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Duplexers are often confused with diplexers. Read Microwaves101 and you will learn the difference! A duplexer is the network that permits a transmitter and receiver to use the same antenna, at or very near the same frequency. This is used in radar, where the returned signal is going to be very close to the transmitted frequency, such is the case in a T/R module. In a diplexer, the signals have to be offset in frequency by an appreciable percentage so the filters can do their job sorting them out. Diplexers are used in communications, not radar. You dig?

Before we get too far, let's start by saying our previous statements on Microwaves101 that a duplexer and a circulator are one and the same were overly simplistic, and we stand corrected, thanks to Tony D!

There are two references on duplexers and receiver protectors that are particularly useful. The first is by Merrill Skolnik, "Introduction to Radar Systems" (see our page on recommended microwave books). The second reference is an article written by a great guy named Dick Bilotta, entitled "Receiver Protectors: A technology Update", Microwave Journal, August 1997.

Attention Ham radio enthusiasts... your definition of "duplexer" might be different from ours (and be more like a diplexer). Hams are all just a little strange, why would anyone have a hobby involving antennas?

What is a duplexer? It is a three-port network that allows the transmitter and receiver in a radar or communications system to use the same antenna. The duplexer can be as simple as a circulator in low-power applications, or it may be a radioactive gas-discharge T/R tube for megawatt radars. Important properties of a duplexer are:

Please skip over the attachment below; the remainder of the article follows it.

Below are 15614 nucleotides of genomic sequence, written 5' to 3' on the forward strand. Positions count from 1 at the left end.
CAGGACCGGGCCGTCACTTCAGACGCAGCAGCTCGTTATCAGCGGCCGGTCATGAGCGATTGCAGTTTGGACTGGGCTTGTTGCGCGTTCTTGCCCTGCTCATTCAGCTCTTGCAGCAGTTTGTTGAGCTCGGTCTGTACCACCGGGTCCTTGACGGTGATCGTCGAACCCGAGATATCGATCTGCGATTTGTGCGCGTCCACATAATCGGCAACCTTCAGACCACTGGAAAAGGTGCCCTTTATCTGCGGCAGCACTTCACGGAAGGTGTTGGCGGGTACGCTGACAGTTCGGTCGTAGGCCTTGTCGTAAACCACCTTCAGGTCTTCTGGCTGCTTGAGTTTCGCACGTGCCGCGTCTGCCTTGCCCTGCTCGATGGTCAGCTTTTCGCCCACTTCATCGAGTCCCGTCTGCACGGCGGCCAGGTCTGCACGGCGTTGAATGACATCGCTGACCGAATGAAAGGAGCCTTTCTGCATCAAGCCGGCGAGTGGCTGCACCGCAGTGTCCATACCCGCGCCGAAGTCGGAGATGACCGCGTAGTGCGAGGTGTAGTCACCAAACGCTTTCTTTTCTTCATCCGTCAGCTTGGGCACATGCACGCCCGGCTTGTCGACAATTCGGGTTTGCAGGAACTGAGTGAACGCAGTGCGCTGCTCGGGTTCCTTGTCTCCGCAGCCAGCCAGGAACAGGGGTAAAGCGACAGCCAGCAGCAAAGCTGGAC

1. Low loss between transmitter and antenna in transmit (less than 1 dB is desirable)
  2. High isolation from transmitter to receive in transmit (as much as 80 dB for megawatt systems)
  3. Low loss between antenna and receiver in receive (less than 1 dB is desirable)
  4. Fast switching between the transmit and receive state, sometimes "automatically switched by the transmit signal, sometimes by command signal.

Receiver protector circuits

Sometimes the duplexer by itself cannot provide enough isolation to the receiver during transmit, and other components are added in from of the receiver. One component that helps in this regard is the PIN diode limiter.

T/R tubes

This discussion was provided by Chris, with some edits by us... and anyone else that wants to contribute!

T/R tubes simply act as shunt diodes, in that they saturate when spanked with high power (like transmitter leakage), yet allow low-power signals (like received signals) to pass unattenuated. The addition of a radioactive gas in a TR tube facilitates tailoring so that the tube sparks at a preset power level. This device is most often realized in waveguide, with "windows" on each end to seal in all that nasty gas. They have the advantage of being able to quickly ionize (faster than the radar's PRF). Yet they serve a different purpose from ionizing keyers (also very fast switches), such as thyratrons (which operate in a modulator and switch high voltage which later becomes transmitted RF).


Author : Unknown Editor